One physical drive of my ESXi host is starting to act strange and after a couple of years I think it is a good idea to start migrating to a new drive. Unfortunately, I do not do this often enough to remember the process. Therefor, I intend to document it here and it could hopefully be of help to someone else.
- ESXi 5.1
- Ubuntu Server 12.04 virtual machine on “Datastore A”
- VM hard disk is thin provisioned
- Move the VM to “Datastore B”
- Reduce the used space of the VM on the new datastore
The VM was set up with a 1TB thin provisioned drive and the initial usage was up to 400GB. Later on I moved the majority of the used storage to a separate VM and the usage now is around 35GB. However, the previously used storage is not freed up and I intend to accomplish this by cloning the VM to a new virtual disk. As far as I know, there are other methods to free up space but I have not tried any of those yet. To be investigated…
- Add new thin virtual hard disk to the VM of the same size on the new datastore
- Boot the VM to a cloning tool (I have used Acronis, but there are other free competent alternatives)
- Clone the old drive to the new one keeping the same partition setup
- Shut down the VM and copy the .vmx-file to the same folder as the .vmdk on the new datastore (created in step 1)
- Remove the VM from the inventory. Do not delete the files from the datastore
- Browse the new datastore, right click on the copied .vmx-file and select Add to inventory
- Edit the settings of the VM to remove the old virtual drive.
- Select a Ubuntu Live CD image (preferable the same version as the VM) for the virtual CD drive.
- Start the VM. vSphere will pop up a dialogue asking if the VM was moved or copied, select moved.
- Boot the VM to a Ubuntu Live CD to fix the mounting and grub
- Boot into the new VM
Let’s explain some steps in greater detail.
4. Copy the VMX file
If this is the initial state:
After adding a second drive, VM_B.vmdk, on the other datastore (step 1), cloning VM.vmdk to VM_B.vmdk (step 3) and copying the VM.vmx to the VM-folder on datastoreB (step 4), the layout would be the following:
10. Boot the VM to a Ubuntu Live CD to fix mounts and grub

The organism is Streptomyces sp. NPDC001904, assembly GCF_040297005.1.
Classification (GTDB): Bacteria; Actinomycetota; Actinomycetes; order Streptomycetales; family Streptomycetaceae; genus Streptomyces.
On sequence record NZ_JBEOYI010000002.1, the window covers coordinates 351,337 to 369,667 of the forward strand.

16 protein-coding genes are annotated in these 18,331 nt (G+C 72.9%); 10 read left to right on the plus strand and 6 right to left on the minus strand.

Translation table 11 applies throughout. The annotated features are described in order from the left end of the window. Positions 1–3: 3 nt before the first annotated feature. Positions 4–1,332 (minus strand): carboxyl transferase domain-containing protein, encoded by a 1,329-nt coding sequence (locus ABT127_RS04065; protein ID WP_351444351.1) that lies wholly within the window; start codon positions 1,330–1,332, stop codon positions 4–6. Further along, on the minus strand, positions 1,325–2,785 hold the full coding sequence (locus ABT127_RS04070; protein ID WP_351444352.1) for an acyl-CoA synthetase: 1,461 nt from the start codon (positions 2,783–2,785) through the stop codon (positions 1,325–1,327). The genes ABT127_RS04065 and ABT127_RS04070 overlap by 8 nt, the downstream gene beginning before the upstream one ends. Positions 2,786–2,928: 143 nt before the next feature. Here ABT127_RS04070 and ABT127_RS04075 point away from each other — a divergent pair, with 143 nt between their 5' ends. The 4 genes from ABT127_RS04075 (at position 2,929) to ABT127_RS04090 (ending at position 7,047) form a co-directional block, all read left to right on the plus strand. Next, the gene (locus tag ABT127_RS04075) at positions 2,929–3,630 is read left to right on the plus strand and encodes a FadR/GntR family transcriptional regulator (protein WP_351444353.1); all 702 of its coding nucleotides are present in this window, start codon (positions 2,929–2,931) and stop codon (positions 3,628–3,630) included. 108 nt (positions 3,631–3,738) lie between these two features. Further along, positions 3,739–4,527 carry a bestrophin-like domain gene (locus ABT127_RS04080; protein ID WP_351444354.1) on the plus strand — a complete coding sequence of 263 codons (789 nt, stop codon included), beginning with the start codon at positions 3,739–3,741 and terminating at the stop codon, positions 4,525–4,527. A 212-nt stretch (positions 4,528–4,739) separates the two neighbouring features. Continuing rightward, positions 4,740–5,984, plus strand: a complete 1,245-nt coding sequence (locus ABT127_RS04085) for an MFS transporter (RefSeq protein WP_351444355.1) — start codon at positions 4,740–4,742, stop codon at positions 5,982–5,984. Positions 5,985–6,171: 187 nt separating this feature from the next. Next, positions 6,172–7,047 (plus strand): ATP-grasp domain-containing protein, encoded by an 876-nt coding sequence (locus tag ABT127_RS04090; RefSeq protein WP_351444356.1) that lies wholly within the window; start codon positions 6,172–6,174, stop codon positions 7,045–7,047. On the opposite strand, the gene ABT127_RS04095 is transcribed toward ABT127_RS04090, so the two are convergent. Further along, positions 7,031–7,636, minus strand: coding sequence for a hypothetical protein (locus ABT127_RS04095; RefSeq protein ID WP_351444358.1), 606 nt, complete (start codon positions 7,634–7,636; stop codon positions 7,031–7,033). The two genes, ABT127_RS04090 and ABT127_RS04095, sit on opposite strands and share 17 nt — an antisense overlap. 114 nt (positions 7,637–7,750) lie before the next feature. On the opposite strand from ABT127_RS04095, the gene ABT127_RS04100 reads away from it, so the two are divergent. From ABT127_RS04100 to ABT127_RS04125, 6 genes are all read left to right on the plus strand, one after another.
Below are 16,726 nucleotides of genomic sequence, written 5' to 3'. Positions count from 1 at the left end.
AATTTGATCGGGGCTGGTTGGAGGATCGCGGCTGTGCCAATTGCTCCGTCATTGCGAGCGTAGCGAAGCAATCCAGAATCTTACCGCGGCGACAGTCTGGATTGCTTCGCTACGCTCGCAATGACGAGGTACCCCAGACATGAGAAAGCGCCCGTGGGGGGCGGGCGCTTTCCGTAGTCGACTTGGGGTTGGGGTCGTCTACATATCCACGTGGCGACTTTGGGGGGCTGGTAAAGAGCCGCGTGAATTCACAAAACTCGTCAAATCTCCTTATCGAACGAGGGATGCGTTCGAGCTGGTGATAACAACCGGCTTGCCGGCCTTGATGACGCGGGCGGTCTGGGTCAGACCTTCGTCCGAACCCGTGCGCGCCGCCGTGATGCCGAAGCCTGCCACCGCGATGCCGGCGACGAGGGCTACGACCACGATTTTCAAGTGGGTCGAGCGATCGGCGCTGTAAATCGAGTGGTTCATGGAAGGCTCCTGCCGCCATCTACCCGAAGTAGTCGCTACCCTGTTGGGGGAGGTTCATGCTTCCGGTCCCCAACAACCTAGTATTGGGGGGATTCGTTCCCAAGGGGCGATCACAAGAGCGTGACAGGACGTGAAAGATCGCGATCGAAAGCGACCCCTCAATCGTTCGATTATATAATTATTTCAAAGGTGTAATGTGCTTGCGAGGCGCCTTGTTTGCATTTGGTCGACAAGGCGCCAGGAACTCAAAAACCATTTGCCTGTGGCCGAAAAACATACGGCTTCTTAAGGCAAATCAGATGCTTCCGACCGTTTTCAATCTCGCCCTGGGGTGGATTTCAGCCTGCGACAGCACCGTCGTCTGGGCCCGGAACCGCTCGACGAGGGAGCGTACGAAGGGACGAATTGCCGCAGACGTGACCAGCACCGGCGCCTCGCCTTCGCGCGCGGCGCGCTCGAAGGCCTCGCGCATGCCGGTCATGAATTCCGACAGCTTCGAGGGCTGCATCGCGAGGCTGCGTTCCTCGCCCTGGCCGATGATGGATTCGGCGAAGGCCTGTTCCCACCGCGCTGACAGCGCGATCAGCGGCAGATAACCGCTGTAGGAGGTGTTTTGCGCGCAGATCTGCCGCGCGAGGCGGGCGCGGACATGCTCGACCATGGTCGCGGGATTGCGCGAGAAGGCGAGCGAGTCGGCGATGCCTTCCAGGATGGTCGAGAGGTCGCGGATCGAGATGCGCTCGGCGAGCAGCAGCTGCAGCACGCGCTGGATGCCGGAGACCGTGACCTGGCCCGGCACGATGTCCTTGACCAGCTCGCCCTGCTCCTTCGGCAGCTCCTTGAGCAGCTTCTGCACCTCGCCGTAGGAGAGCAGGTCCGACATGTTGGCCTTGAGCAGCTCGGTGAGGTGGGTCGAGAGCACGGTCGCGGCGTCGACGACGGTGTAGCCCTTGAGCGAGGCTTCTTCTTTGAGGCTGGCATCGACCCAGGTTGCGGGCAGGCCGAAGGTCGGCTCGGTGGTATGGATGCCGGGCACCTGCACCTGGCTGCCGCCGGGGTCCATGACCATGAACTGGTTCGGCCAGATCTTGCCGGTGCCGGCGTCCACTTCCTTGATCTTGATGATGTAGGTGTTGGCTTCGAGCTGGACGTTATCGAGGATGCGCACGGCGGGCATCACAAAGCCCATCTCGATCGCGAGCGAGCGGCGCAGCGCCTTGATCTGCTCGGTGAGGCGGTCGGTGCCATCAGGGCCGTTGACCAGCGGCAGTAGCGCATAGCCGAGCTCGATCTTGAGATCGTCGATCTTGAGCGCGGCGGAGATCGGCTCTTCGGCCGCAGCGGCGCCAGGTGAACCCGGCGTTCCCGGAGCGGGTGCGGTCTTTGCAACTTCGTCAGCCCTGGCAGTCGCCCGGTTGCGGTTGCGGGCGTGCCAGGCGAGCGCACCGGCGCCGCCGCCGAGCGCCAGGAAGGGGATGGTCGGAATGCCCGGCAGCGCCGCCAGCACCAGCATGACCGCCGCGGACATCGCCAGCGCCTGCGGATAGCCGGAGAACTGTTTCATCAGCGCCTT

This section is heavily dependent on the guest OS. Ubuntu 12.04 uses UUID’s to mount drives and to decide which drive to boot from. The new virtual drive will have a different UUID than the original drive and will therefor not be able to boot the OS. This is where the Live CD comes in.
Once inside the Live CD, launch a terminal and orientate yourself. To identify the UUIDs of the partition use:
$ ll /dev/disk/by-uuid/
5de1...9831 -> ../../sda1
f038...185d -> ../../sda2
Next, let’s mount the drive:
$ sudo mount /dev/sdXY /mnt
where X is the drive letter and Y is the root partition.(If you have some exclusive partitioning setup you might need to mount the other partitions to be able to follow these steps. But then again, you probably know what you are doing anyway)
Change the UUID in fstab:
$ sudo nano /mnt/etc/fstab
Look for the following lines and change the old UUIDs to the new ones.
# / was on /dev/sda2 during installation
UUID=f038...158d / ext4 discard,errors=remount-ro 0 1
# swap was on /dev/sda1 during installation
UUID=5de1...5831 none swap sw 0 0
Next up is changing the grub device mapping. The following steps have I borrowed from HowToUbuntu.org (How to repair, restore of reinstall Grub).
$ sudo mount --bind /dev /mnt/dev
$ sudo mount --bind /dev/pts /mnt/dev/pts
$ sudo mount --bind /proc /mnt/proc
$ sudo mount --bind /sys /mnt/sys
$ sudo chroot /mnt
With the help of chroot, the grub tools will operate on the virtual drive rather than the live OS. Run the following commands to re-/install the boot loader again.
# grub-install /dev/sda
# grub-install --recheck /dev/sda
Lets exit the chroot and unmount the directories:
$ sudo umount /mnt/dev/pts
$ sudo umount /mnt/dev
$ sudo umount /mnt/proc
$ sudo umount /mnt/sys
$ sudo umount /mnt
Now we should be all set. Shut down the VM, remove the virtual Live CD and boot up the new VM.